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The following excerpt is taken from Chapter 16 of Childhood Leukemia: A Guide for Families, Friends, and Caregivers, 3rd Edition by Nancy Keene. To order a book, call (800) 998-9938. Permission is granted to print and distribute this excerpt for noncommercial use as long as the above source is included. The information in this article is meant to educate and should not be used as an alternative for professional medical care.

The Room
Food
Parking
The Endless Waiting
Befriending the Staff
Being an Advocate for Your Child
Playing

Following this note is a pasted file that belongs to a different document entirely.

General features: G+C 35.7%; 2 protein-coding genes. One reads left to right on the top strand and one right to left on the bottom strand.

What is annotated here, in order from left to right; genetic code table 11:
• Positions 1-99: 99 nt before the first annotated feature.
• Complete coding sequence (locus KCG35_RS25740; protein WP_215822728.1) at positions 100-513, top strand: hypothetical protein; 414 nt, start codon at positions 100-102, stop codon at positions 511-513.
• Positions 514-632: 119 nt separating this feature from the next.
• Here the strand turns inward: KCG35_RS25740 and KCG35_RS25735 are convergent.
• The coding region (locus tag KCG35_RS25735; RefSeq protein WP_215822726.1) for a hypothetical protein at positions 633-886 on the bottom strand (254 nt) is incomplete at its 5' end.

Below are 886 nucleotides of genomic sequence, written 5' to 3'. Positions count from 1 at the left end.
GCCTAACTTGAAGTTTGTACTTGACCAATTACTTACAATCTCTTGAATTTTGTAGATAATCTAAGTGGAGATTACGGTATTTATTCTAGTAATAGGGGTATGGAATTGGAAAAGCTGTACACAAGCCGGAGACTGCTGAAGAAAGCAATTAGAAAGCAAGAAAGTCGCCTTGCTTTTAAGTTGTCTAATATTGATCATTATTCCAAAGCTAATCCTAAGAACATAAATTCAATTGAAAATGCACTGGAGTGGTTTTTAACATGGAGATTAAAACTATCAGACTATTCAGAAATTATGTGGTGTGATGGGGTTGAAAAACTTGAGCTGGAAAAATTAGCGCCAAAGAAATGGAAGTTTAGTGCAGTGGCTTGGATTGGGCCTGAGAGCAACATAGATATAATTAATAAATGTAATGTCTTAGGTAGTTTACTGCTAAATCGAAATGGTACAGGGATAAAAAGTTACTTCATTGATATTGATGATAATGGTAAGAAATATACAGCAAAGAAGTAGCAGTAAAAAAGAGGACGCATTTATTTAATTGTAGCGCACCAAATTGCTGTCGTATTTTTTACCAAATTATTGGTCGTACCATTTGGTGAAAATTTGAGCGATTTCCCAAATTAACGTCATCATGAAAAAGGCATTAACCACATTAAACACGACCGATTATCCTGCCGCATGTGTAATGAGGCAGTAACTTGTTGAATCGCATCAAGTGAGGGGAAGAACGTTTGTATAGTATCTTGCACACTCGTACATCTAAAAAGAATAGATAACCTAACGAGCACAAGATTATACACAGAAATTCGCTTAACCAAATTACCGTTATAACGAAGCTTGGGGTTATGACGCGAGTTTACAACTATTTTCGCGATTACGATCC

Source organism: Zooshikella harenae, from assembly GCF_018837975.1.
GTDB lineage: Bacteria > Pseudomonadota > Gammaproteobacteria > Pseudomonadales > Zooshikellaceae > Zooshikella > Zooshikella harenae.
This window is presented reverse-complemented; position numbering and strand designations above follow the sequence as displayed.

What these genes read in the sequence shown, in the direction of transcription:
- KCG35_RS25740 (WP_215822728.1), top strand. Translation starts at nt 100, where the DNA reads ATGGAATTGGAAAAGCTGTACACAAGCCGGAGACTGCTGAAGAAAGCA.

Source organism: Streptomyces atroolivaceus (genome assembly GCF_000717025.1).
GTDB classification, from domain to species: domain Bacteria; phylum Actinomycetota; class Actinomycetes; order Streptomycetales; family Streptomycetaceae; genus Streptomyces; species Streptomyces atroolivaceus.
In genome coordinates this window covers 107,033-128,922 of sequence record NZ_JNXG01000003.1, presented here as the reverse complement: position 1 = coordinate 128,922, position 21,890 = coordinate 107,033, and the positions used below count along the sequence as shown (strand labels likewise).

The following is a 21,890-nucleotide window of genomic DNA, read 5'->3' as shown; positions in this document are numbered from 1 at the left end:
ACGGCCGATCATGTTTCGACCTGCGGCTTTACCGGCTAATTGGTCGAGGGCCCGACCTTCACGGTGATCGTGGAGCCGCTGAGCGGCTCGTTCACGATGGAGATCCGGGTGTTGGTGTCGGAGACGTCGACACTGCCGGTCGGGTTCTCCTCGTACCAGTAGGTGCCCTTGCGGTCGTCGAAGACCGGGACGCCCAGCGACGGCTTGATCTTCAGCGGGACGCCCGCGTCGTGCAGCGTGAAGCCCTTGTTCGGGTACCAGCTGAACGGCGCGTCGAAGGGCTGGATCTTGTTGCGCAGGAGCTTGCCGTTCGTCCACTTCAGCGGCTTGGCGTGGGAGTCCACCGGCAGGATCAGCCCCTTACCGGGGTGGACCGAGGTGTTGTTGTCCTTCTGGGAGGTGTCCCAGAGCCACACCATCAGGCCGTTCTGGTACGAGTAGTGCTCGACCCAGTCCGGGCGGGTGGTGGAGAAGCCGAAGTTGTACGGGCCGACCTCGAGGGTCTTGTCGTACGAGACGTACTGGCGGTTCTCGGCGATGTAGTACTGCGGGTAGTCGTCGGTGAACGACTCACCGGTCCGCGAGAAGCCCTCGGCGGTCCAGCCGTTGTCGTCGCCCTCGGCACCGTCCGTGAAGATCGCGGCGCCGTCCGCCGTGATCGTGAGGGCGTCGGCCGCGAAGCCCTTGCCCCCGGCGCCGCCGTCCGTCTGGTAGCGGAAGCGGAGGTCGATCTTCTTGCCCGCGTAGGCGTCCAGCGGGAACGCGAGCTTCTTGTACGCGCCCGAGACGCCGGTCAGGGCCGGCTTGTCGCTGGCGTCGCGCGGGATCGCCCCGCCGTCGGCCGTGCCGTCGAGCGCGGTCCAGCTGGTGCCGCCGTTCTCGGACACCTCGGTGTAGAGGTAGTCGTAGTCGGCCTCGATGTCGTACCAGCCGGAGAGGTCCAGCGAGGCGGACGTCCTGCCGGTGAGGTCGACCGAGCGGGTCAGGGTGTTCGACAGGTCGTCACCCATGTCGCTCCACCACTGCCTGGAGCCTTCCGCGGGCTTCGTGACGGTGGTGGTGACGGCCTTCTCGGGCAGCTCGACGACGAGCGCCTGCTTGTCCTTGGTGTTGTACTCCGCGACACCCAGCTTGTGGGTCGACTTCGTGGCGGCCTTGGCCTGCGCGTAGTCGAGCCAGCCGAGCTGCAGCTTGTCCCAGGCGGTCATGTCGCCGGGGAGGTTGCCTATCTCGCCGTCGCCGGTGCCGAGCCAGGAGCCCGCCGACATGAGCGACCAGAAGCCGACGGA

There are few things in life worse than arising from a lumpy, pullout couch to face another day of your child's hospitalization for cancer. Hospitals are noisy bureaucracies that run on a time schedule all their own. For a child, being hospitalized means being separated from parents, brothers, sisters, friends, pets, and the comfort and familiarity of home. A child's hospitalization can rob both parent and child of a sense of control, leaving them feeling helpless. With a little ingenuity, however, you can make the most of the facilities, liven up the atmosphere, and even have some fun.

 

 

 

 

 

 

 

 

 

 
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